The hearing Thursday put the broadcasting industry under a harsh spotlight for slouching toward the transition to digital television in a "chicken-and-egg" atmosphere that Rep. Fred Upton, R-Mich., called a "current conundrum."
In 1997 Congress handed the television industry Faustian bargain: you can have a fat slice of valuable digital TV spectrum ¿ which some experts estimate to be worth $70 billion ¿ for free, if you promise to give up all your current (analog) TV channels by 2006. And by 2002 all commercial TV stations must be transmitting a digital signal. The TV industry took the deal, even as broadcasters carped about a "totally arbitrary deadline."
Critics of that deadline, including some members of Congress, wryly note that the deadline for the return of the analog was indeed arbitrary and driven by budget policy, not public policy.
The returned analog spectrum will be auctioned off for use by wireless companies with the proceeds-which experts believe will be in the tens of billions of dollars-used to balance the government budget.
But progress to that 2006 deadline is expected to slip due to a sluggish consumer market.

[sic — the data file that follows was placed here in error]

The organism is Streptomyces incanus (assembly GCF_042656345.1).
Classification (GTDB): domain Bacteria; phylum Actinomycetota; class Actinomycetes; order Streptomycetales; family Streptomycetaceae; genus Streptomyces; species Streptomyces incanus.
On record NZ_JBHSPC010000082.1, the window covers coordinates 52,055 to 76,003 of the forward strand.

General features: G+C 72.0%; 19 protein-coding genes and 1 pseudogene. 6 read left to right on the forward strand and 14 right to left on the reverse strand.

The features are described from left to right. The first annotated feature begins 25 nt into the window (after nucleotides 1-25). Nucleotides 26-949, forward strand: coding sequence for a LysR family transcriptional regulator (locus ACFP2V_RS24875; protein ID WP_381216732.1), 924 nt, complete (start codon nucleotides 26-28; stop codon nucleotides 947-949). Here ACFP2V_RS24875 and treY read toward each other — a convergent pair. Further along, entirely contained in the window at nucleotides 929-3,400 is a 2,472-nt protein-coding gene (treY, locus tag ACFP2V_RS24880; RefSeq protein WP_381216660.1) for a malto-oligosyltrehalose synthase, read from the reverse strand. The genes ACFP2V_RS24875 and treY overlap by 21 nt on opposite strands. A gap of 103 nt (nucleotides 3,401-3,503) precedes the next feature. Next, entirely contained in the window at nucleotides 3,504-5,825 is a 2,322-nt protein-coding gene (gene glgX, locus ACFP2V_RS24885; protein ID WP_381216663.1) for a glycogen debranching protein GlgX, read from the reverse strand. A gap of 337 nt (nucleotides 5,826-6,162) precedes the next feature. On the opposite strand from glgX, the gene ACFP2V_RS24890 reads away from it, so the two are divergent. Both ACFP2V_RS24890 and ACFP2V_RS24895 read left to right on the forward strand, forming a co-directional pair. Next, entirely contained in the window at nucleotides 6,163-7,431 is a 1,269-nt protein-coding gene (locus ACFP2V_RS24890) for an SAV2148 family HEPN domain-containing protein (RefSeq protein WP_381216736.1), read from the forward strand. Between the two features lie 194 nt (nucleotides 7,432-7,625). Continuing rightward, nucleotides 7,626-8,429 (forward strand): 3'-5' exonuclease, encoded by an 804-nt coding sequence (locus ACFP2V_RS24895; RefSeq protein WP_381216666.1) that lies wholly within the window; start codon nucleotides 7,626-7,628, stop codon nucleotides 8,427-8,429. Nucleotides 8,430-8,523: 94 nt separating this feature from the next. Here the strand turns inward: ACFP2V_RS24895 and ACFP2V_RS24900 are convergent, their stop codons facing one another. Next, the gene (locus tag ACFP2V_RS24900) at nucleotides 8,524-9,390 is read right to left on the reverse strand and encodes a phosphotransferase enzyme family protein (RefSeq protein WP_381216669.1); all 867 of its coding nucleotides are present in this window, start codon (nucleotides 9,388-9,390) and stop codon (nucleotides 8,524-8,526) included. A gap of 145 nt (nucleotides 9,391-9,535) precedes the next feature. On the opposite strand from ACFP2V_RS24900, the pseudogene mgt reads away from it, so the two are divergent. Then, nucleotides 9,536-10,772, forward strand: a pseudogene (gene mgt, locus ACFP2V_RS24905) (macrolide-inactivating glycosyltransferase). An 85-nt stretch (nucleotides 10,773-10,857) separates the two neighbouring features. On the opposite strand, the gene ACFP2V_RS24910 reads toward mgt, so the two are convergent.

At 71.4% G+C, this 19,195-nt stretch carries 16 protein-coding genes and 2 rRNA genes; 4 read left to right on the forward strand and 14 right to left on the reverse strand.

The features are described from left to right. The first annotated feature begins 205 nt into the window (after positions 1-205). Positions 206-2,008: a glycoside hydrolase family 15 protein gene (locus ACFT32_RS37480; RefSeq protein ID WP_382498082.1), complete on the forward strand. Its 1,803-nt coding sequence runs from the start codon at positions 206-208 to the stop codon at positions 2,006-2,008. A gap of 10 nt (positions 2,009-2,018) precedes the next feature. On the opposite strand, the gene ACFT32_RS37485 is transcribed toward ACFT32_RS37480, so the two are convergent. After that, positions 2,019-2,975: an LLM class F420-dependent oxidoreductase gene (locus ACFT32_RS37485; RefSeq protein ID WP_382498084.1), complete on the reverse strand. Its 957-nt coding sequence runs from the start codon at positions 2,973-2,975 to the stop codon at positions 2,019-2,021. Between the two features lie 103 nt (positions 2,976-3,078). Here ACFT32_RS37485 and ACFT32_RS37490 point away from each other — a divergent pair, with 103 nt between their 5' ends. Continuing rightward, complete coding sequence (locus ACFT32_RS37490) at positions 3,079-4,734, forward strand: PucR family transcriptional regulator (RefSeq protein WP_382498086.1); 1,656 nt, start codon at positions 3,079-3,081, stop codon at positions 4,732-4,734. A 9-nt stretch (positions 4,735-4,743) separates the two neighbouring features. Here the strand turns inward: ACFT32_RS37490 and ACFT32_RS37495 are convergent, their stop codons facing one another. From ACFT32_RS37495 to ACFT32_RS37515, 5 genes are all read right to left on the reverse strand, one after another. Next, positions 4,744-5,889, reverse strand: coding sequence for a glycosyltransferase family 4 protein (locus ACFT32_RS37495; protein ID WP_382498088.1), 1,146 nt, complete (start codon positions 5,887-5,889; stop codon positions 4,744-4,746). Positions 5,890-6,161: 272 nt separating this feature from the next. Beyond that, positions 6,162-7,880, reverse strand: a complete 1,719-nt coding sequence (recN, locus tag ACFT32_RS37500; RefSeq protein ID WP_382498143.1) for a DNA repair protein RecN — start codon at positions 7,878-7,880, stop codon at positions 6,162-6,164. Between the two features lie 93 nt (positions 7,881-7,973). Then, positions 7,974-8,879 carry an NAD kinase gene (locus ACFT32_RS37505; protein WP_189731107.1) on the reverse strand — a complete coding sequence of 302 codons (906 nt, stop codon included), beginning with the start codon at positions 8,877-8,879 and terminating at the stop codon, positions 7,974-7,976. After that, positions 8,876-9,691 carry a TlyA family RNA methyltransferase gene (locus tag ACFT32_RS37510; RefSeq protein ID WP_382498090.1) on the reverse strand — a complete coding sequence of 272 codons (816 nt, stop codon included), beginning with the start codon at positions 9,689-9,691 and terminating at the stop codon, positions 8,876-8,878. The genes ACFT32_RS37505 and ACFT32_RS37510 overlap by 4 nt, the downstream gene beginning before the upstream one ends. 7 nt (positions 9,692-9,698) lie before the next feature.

"I am willing to consider exploring the idea of imposing a hard deadline of 2006 to reinvigorate everyone to work together to bring about the transition," Tauzin said.
But consumer acceptance of DTV has lagged, owing to a dearth of programming and expensive TV sets, which can cost $3,000 or more.
Some in Congress want a law to force TV makers to make their sets "DTV ready." This would allow any TV set sold to receive either analog or digital signals and be instantly compatible with all cable systems without the need of a set-top box.
TV maker's bristle at the idea, saying such a move would raise the cost of the already expensive sets by at least $200.
"I've heard that before," Rep. Edward Markey, D-Mass., said Thursday. "When I proposed adding the V-chip to each TV, the industry said it would cost $25¿ now it actually costs about 25 cents," he said. Markey floated a bill last year that would have required digital ready circuitry in new TVs, but it never got out of committee.